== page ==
WESLEY CHAPEL, FLA. — The U.S. economy is growing in key areas that will benefit the plastics market — but some challenges still remain, according to economist Bill Wood.
The S&P 500 stock index has surged tremendously since the Great Recession ended in 2009 and now is at an all-time high.
“The market is saying it’s time to invest,” Wood said Feb. 24 at the 2014 Plastics News Executive Forum in Wesley Chapel, near Tampa.
Wood, founder of Mountaintop Economics & Research Inc. in Greenfield, Mass., also pointed out that the Institute for Supply Management index has been above 50 for most of the time since 2009. That’s a level that signals a period of expansion in manufacturing. U.S. durable goods orders also have increased steadily since 2009, including growth of 4 to 5 percent in 2013.
In the plastics market, U.S. plastic part production also has improved in recent years, but remains below 2007 levels. Production there peaked in 2006, but has grown 6 percent annually for the last couple of years. Growth of 4 to 5 percent is expected in 2014. Wood said those levels may match previous highs by the end of 2014 or by mid-2015.
U.S. plastic manufacturing capacity utilization also has improved since 2009, but, like part production, remains below previous levels.
“Six percent growth has barely moved utilization,” Wood said. “Companies are investing and buying equipment but not hiring more employees.
“Manufacturing is no longer driven by labor,” he added. “It will be mostly technology-driven.”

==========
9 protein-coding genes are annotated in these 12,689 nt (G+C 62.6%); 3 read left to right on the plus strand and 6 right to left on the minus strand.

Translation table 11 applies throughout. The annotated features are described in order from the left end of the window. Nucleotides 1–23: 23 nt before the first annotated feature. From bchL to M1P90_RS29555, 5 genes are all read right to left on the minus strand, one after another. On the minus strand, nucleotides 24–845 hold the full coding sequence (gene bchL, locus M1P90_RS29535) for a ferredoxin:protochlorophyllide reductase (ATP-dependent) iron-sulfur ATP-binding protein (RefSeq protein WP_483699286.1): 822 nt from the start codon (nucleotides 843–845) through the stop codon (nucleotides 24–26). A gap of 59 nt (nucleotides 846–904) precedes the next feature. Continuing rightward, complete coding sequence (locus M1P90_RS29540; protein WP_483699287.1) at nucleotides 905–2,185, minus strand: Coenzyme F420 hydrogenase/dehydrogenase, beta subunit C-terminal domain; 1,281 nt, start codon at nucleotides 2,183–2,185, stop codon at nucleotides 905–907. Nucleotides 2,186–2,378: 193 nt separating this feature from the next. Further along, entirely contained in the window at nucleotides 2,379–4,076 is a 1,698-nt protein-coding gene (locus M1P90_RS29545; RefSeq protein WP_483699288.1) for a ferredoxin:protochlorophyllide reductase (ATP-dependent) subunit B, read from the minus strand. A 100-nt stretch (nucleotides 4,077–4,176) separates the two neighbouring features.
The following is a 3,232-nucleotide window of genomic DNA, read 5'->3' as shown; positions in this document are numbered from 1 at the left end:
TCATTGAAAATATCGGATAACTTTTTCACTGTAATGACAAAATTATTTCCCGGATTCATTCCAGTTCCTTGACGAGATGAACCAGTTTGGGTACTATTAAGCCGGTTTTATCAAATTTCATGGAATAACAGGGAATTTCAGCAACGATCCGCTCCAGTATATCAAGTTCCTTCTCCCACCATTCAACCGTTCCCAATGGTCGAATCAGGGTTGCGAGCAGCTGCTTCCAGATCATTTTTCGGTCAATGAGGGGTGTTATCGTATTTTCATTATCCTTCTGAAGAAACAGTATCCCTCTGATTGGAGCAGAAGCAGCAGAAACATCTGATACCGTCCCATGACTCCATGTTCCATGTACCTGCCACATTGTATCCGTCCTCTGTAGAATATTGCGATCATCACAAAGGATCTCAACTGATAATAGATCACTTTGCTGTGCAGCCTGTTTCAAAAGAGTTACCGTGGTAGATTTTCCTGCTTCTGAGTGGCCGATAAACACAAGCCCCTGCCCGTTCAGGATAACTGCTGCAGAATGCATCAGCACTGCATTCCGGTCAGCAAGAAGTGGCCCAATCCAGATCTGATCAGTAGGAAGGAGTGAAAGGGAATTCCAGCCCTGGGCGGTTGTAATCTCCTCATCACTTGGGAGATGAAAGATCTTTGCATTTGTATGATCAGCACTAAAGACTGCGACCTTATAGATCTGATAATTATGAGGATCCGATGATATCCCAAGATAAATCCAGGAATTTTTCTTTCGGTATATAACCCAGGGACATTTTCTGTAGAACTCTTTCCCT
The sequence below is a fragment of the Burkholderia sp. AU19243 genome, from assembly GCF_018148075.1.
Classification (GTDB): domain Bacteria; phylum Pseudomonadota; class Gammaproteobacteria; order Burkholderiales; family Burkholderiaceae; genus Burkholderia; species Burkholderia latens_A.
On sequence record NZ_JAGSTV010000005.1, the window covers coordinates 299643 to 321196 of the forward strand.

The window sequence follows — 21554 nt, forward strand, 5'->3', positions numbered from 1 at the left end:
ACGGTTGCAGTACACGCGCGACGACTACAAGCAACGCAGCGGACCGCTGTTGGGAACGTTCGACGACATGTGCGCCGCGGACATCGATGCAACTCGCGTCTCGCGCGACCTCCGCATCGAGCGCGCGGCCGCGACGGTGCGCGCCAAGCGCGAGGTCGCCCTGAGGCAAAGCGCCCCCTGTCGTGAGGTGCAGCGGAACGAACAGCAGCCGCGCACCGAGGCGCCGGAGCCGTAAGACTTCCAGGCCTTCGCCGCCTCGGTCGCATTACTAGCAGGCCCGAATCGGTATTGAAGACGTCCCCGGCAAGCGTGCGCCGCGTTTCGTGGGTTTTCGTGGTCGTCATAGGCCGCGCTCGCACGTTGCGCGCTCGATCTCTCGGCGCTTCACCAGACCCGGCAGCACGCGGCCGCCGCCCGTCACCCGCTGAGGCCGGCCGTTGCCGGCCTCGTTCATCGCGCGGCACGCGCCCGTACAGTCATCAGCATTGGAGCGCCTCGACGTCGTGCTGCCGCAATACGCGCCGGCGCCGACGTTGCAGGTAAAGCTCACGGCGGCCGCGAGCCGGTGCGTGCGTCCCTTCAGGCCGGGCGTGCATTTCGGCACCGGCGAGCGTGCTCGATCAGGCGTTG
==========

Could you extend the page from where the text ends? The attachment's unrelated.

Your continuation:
The dollar value of U.S. plastic and rubber product shipments also is rising even up even if volume is down. Wood said that’s because higher-margin products are being made.
“Companies now can have fewer employees with value and output rising,” Wood explained. “They need to be productive in order to compete.”
Higher corporate profits are driving reinvestment into research and development, while higher food profits are driving packaging growth. U.S. orders for industrial machinery also are up. Plastics machinery makes up less than one percent of the market, but Wood said that overall trend drives demand.
Primary plastics machinery shipments — as tracked by the Society of the Plastics Industry Inc. — also are up, even with processors paying higher resin prices.
“We’re in a period of expansion and growth in the plastics industry,” Wood said.
With all of these indicators up, what’s not to like?
Well, in the broader economy, U.S. housing starts are expected to continue to recover, but remain low historically. They were near 1 million last year, but, according to Wood, need to be at 1.5 million per year to show sustained growth. Housing starts “are the best indicator for consumers,” he said.
“We have a consumer-driven economy, but consumers aren’t doing that well,” he said. “People are still having trouble getting mortgages and new homes.”
In the automotive field, that means that even though sales and builds are up, Wood said that the U.S. “isn’t to the point where people are buying cars because they want to, but because they need to.”
The average car on the road in the U.S. currently is 11 years old, a level that’s high by historic standards.
Real median household income in the U.S. fell during the recession and remained down as of 2012. That area also shows no sign of trending up, which, Wood said, isn’t a good sign for the plastics market.
“Plastic is not a luxury good,” he added. “We still need to sell to the 99 percent.”
The fact that productivity and GDP per capita are up in the U.S. while household income is flat to down indicates that in the U.S. “we have the best economy in the world, but we don’t have distribution,” Wood said.
Manufacturing will play a role in turning this situation around. That sector lost 5 million jobs during the recession. No other U.S. sector lost as much as 1 million.
“We [in the U.S.] have to manufacture our way out of the problem,” Wood said. “We need to decide as a culture what stuff is worth having. We’ll only be in charge of our own destiny if we continue to make parts here.”